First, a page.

• For a 5:1 ratio, for every 5dB of signal that exceeds the threshold, only 1dB will pass.

  • Similarly, a 20:1 ratio, for every 20dB of signal that exceeds the threshold, only 1dB will pass.

Effectively, the compressor is quashing (or, compressing) the signal going past that threshold. Nice and simple.

For VO work, again, a high ratio will flatten dynamics if the threshold is too low and isn't generally too desirable in voice work. You tend to hear fairly compressed voices on radio shows or podcasts, but not in commercials/acting etc. (at least, not often).

Find a good middle ground that just gently attenuates the peaks that are creeping past your threshold (something relatively low, like 3:1). You're only trying to control these peaks, not flatten your voice.

Attack Time

Attack time is certainly one which less people have much knowledge on, but it's nice and simple. Put simply, attack time is a set amount of time (usually measured in ms) that the compressor 'waits' before triggering it's effect.

(super handy infographic from MasteringTheMix)

So, if you have a 200ms attack time on a compressor, once a signal exceeds your threshold, the compressor will only take full effect once it's waited the 200ms (or 0.2 second) delay.

Why is this useful? Attack time is usually something that's toyed with to toy with the transient of a sound. This is the 'hit' at the start of the sound, if you will - imagine a drum being hit; the initial impact of the stick on the drum and the 'crack' it produces is the transient.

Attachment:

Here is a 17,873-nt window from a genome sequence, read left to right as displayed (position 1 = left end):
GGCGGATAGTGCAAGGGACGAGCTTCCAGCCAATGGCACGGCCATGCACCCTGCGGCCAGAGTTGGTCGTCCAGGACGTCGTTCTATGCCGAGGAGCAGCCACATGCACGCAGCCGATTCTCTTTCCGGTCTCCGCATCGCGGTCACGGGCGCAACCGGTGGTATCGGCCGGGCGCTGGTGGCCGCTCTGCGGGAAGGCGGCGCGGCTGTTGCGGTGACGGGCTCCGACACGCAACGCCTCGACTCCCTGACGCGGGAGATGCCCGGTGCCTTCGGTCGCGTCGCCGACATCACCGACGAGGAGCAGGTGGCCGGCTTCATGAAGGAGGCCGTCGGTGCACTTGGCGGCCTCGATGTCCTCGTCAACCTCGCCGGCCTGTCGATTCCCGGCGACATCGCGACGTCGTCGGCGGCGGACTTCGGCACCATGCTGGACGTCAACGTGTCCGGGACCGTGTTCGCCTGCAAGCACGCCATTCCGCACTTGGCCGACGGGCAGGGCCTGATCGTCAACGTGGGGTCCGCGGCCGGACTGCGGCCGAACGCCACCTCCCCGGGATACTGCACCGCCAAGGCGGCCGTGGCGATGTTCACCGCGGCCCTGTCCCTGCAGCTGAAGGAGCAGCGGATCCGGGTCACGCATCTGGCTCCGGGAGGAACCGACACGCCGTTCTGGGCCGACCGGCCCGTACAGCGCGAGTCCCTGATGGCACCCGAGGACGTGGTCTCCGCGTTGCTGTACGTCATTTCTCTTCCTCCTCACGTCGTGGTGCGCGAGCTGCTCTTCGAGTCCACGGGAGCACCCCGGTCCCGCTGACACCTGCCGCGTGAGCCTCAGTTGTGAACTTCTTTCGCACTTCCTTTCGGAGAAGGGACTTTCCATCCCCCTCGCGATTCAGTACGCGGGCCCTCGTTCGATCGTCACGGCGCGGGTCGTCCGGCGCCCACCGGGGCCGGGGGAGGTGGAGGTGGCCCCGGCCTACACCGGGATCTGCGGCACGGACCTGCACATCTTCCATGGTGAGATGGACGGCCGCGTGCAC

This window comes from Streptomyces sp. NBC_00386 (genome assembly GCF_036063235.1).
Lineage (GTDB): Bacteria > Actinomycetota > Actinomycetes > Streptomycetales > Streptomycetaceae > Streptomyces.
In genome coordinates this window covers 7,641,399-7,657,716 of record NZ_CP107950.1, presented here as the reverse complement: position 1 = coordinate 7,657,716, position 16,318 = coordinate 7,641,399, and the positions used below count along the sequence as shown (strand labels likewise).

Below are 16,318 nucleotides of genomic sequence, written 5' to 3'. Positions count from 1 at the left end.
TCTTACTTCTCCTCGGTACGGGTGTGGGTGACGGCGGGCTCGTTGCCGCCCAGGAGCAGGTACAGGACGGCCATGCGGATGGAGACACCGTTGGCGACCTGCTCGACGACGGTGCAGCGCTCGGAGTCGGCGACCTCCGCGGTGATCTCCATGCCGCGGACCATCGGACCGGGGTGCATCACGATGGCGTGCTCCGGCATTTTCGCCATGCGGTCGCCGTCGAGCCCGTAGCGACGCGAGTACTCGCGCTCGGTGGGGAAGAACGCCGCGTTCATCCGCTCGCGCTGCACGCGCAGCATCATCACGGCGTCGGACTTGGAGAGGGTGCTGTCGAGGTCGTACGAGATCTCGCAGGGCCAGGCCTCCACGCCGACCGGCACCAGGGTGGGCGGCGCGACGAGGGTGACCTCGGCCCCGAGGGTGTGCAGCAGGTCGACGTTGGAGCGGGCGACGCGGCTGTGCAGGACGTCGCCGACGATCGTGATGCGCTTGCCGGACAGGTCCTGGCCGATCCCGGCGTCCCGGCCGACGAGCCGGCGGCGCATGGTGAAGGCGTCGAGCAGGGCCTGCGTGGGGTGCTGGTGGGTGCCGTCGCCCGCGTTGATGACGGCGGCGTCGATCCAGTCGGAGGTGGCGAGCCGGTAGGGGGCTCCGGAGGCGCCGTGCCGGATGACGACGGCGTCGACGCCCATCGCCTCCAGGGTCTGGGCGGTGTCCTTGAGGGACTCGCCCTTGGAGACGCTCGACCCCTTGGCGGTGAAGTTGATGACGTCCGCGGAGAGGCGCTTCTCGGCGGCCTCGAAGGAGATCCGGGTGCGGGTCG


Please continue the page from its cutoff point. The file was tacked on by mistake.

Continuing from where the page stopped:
Audio engineers/producers will use a higher attack time to accentuate the transient of a sound, whilst keeping the rest of the sound under control, creating a more impactful hit. For voice work, however, we generally want to keep this (very) low. If a sound is getting past our treshold, we want to grab it and deal with it as quickly as possible. Transients in voice work don't sound too great.

Release Time

The other end of the compression chain, release time is another set amount of time that the compressor takes to 'release' the signal.

Super simple and easy to understand. For our voice work which is likely to be only lightly compressing, a fast release can sound nice and natural, keeping our dynamics in check. Having the release time a bit too high is going to keep the compressor's effect active for a little too long - remember, we're here just to catch the peaks and go.

There's not really much more to say about release time!

Make-up Gain & Knee

Another really short one - make-up really is just a gain stage for your output signal.

In absolute laymans terms, this is just a volume control for the final, processed signal on the other end of your compressor. Use this if you need a slightly boost in the signal from where the compressor has reduced it.

I'll package knee in here too, incase your compressor has one - this is a 'smoothing' option for the transition of your signal between the pre and post compressor phase. If you'd like a smoother transition that's perhaps a little less jarring, you'd choose a soft knee. A hard knee would be chosen for a near-instant compressor effect.


And that's really all there is to it!

Compression is daunting, I get it. It will take time to get used to.

My top advice, however, is to just be really light with it. Overcompressing is really jarring to me and I hear a hell of a lot of it out in the voiceover sphere. The way I view compression in my general work is that it's just a tool and not FX - if it's changing the sound of my voiceover too much, I'm doing it wrong!

Hope all of this helps and makes sense.

Peace out. Be kind.